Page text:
If the point is that heroin addiction makes you strung-out, paranoid, delusional and dull, Heroin(e) for Breakfast succeeds a little too well. Of course it wouldn’t be realistic for the light-hearted fun and games to continue once the shooting up begins, but the tonal shift is such that the play actually ceases to be engaging. And sorry, Tommy: whether it’s coming from the pulpit or the pews, a sermon’s a sermon, and no one reacts well to being told how to live.

Written by Philip Stokes

Crew includes Philip Stokes (director), Craig Lomas (set), Marie Dalton (lighting) and Carley Marsh (costume)

Cast includes Kate Daley (Edie), Kirsty Green (Chloe), Craig McArdle (Tommy) and Hayley Shillito (Heroin(e))

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16 March, 2010

Relax

Warehouse Theatre, Croydon, 12 March – 4 April 2010

Reviewed for the British Theatre Guide

When dealing with themes like sexual predation or mental illness on the stage, a certain amount of sensitivity is required to keep the portrayals dramatic rather than exploitative. When dealing with such themes in the context of comedy, an even more sensitive touch is necessary. In Relax, Robert Farrar attacks his subject matter with all the sensitivity of a tank battalion.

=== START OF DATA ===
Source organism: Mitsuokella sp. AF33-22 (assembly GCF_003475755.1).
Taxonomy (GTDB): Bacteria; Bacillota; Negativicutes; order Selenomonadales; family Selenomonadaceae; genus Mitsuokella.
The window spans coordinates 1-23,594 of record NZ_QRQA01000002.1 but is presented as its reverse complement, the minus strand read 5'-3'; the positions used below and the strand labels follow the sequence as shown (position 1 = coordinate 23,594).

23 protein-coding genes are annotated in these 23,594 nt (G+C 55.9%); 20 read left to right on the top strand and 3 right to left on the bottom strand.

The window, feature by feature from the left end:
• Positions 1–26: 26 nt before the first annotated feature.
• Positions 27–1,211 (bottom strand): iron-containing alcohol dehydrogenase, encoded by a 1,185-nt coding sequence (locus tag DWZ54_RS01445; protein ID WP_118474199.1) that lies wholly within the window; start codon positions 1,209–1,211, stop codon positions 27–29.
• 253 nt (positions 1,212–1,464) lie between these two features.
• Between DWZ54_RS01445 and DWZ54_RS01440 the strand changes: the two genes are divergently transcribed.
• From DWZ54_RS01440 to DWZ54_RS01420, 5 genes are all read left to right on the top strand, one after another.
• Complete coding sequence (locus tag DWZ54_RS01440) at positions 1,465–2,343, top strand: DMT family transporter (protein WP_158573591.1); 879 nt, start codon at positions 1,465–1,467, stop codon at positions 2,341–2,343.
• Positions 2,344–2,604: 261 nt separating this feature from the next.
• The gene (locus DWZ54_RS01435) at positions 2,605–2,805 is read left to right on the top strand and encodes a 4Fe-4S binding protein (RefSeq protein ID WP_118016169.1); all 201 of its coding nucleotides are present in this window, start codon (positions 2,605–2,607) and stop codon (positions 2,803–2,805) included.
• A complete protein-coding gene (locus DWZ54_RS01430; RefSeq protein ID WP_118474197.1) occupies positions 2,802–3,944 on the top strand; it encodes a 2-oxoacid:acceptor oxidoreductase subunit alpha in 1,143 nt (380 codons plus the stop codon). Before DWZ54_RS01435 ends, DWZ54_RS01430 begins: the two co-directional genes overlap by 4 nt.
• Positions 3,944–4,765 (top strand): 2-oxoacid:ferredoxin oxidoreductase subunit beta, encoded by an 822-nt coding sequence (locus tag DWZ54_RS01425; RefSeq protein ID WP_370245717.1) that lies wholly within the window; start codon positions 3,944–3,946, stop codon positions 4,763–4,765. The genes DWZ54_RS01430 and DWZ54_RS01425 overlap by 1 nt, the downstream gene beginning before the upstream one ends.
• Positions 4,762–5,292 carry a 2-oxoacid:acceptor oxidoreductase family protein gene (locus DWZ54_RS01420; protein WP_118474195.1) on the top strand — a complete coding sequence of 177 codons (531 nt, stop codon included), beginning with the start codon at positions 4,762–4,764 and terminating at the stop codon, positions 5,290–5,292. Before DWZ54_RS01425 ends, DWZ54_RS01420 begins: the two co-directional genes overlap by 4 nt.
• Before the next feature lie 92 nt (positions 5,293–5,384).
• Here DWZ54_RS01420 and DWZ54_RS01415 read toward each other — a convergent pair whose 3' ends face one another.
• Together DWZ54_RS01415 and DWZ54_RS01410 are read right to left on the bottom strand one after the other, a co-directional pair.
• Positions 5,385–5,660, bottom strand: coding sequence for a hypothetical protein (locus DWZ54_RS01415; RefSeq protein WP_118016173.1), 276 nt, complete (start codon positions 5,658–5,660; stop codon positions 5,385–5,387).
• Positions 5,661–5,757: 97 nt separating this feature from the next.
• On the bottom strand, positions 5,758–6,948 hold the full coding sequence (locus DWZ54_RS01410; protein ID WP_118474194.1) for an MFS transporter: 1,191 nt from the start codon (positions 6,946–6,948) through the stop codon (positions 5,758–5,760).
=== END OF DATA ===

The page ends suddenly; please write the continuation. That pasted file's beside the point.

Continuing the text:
James Holmes plays Sandy, houseproud proprietor of a Weston-Super-Mare B&B. Lonely since the departure of his much younger “houseboy” and (it’s heavily implied) lover, he’s taken to date-raping his guests after plying them with Bailey’s and Rusty Nails, then in the morning blaming it on his mentally unstable identical twin brother Jimmy. Or has he? An attempted plot twist in act two suggests even Farrar himself is undecided whether or not Jimmy is real.

Whichever it is, Jimmy’s learning difficulties are treated as little more than a pretext for Holmes to caper about in his pyjamas doing a silly high-pitched voice. Scant attention is paid to the implications either way (that either Sandy is faking mental illness to get away with rape, or that sex is occurring in which neither party is lucid enough to consent); we’re expected instead to treat it as a light-hearted comedy of errors.